Proverbs 14:13
Parallel Verses
King James Version
Even in laughter the heart is sorrowful; and the end of that mirth is heaviness.

Darby Bible Translation
Even in laughter the heart is sorrowful, and the end of mirth is sadness.

World English Bible
Even in laughter the heart may be sorrowful, and mirth may end in heaviness.

Young's Literal Translation
Even in laughter is the heart pained, And the latter end of joy is affliction.

Proverbs 14:13 Parallel
Commentary
Geneva Study Bible

Even in laughter the heart is sorrowful; {h} and the end of that mirth is heaviness.

(h) He shows the allurement to sin, that it seems sweet, but the end of it is destruction.Proverbs 14:13 Parallel Commentaries

Library
Satisfied from Self
'... A good man shall be satisfied from himself.'--PROVERBS xiv. 14. At first sight this saying strikes one as somewhat unlike the ordinary Scripture tone, and savouring rather of a Stoical self-complacency; but we recall parallel sayings, such as Christ's words, 'The water that I shall give him shall be in him a well of water'; and the Apostle's, 'Then shall he have rejoicing in himself alone.' We further note that the text has an antithetic parallel in the preceding clause, where the picture is
Alexander Maclaren—Expositions of Holy Scripture

Sin the Mocker
'Fools make a mock at sin; but among the righteous there is favour.'--Proverbs xiv, 9. The wisdom of this Book of Proverbs is not simply intellectual, but it has its roots in reverence and obedience to God, and for its accompaniment, righteousness. The wise man is the good man, and the good man is the godly man. And as is wisdom, so its opposite, folly, is not only intellectual feebleness--the bad man is a fool, and the godless is a bad man. The greatest amount of brain-power cultivated to the highest
Alexander Maclaren—Expositions of Holy Scripture

How a Man's Conduct Comes Home to Him
A sermon (No. 1235) delivered on Lord's Day Morning, May 16th, 1875, at the Metropolitan Tabernacle, Newington, by C. H. Spurgeon. "The backslider in heart shall be filled with his own ways: and a good man shall be satisfied from himself."--Proverbs 14:14. A common principle is here laid down and declared to be equally true in reference to two characters, who in other respects are a contrast. Men are affected by the course which they pursue; for good or bad, their own conduct comes home to them.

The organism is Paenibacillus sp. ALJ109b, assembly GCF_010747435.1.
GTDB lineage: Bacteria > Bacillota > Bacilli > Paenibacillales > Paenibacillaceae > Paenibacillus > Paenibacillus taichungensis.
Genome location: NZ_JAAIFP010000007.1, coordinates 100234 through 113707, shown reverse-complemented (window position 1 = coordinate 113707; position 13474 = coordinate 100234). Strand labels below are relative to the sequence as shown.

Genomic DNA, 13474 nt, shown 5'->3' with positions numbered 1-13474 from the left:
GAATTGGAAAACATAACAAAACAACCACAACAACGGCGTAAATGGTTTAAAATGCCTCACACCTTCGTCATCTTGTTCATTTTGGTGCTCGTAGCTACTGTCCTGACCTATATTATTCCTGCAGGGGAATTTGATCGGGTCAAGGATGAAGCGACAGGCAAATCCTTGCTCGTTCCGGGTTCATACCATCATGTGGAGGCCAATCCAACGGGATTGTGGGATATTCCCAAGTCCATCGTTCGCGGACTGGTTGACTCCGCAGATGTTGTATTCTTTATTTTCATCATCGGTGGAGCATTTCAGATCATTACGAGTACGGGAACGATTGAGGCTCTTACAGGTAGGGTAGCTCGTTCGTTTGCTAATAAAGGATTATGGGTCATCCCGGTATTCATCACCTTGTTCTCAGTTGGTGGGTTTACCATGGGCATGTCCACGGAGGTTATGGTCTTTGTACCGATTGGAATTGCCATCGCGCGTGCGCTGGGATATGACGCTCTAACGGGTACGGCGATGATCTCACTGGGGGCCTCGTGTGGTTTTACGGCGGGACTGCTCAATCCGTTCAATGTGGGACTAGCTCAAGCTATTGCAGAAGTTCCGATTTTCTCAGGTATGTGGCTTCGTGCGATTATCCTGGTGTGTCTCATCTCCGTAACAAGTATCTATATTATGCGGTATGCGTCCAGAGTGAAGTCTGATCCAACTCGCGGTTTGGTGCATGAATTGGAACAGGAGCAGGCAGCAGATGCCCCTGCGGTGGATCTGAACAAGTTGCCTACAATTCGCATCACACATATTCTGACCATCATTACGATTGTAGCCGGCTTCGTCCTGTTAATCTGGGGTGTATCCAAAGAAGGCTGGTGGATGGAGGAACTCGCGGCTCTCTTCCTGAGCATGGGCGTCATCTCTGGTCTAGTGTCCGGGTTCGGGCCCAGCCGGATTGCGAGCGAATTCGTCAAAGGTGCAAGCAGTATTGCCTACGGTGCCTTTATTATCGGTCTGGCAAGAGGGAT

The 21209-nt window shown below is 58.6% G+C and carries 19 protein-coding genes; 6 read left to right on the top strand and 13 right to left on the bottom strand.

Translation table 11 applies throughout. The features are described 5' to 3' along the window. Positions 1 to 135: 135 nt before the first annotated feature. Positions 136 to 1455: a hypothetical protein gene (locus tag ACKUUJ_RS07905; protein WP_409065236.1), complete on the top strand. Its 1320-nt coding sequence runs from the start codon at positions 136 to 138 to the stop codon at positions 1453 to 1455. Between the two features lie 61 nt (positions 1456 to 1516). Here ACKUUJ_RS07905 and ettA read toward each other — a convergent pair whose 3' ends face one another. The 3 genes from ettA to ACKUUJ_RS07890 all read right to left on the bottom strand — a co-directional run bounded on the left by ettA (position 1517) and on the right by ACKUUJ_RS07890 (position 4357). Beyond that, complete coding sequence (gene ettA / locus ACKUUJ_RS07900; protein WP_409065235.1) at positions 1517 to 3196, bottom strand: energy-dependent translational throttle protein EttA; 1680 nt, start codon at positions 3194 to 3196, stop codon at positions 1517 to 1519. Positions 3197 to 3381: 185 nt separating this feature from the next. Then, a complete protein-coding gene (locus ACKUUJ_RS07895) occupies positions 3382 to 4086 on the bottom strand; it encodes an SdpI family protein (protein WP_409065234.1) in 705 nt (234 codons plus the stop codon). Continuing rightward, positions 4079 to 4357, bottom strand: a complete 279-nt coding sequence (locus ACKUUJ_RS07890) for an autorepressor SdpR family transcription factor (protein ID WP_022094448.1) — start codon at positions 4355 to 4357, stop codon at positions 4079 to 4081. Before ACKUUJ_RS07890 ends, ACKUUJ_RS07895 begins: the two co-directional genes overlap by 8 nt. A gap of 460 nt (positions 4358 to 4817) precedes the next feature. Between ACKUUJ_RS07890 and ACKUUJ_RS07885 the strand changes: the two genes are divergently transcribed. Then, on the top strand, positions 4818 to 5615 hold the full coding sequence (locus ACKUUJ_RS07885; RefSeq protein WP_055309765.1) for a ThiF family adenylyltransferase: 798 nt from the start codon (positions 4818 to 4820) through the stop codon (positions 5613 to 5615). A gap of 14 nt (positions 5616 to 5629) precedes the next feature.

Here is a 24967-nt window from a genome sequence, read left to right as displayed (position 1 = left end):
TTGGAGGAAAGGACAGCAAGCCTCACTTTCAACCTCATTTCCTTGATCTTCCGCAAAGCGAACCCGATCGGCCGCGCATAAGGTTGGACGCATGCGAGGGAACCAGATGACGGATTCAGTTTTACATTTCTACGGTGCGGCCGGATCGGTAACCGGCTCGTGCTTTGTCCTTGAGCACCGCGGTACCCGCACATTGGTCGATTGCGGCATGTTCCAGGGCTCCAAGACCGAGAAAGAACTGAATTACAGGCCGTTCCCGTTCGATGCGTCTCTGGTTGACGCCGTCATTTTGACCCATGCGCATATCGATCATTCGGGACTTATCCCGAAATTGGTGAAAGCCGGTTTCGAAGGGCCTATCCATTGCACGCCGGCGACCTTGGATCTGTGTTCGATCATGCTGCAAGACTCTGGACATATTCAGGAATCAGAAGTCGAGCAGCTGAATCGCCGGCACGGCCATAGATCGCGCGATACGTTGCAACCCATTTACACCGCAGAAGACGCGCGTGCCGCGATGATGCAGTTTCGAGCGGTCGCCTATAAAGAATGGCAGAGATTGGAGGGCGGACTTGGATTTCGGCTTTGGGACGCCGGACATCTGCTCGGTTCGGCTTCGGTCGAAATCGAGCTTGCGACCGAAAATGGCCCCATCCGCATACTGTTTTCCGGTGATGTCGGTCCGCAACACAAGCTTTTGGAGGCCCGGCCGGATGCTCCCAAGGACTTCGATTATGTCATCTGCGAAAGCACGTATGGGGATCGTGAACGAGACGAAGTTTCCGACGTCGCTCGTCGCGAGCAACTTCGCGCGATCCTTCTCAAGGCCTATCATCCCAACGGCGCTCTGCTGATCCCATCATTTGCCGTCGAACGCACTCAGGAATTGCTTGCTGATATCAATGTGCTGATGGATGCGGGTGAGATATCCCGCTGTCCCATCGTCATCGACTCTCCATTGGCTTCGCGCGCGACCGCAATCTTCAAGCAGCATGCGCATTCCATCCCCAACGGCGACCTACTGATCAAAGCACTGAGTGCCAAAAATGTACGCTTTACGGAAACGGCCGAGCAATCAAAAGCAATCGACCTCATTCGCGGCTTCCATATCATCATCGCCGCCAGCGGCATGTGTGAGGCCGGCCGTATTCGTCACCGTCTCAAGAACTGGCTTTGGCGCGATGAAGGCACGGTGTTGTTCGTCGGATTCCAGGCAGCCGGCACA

C.H. Spurgeon—Sermons on Proverbs

Have Read the Letter which You in Your Wisdom have Written Me. You Inveigh against Me
I have read the letter which you in your wisdom have written me. You inveigh against me, and, though you once praised me and called me true partner and brother, you now write books to summon me to reply to the charges with which you terrify me. I see that in you are fulfilled the words of Solomon: "In the mouth of the foolish is the rod of contumely," and "A fool receives not the words of prudence, unless you say what is passing in his heart;" and the words of Isaiah: "The fool will speak folly,
Various—Life and Works of Rufinus with Jerome's Apology Against Rufinus.

Epistle Lxix. To Brunichild, Queen of the Franks.
To Brunichild, Queen of the Franks. Gregory to Brunichild, &c. Since it is written, Righteousness exalteth a nation; but sin maketh peoples miserable (Prov. xiv. 34), a kingdom is then believed to be stable when a fault that is known of is quickly amended. Now it has come to our ears by the report of many, what we cannot mention without exceeding affliction of heart, that certain priests in those parts live so immodestly and wickedly that it is a shame for us to hear of it and lamentable to tell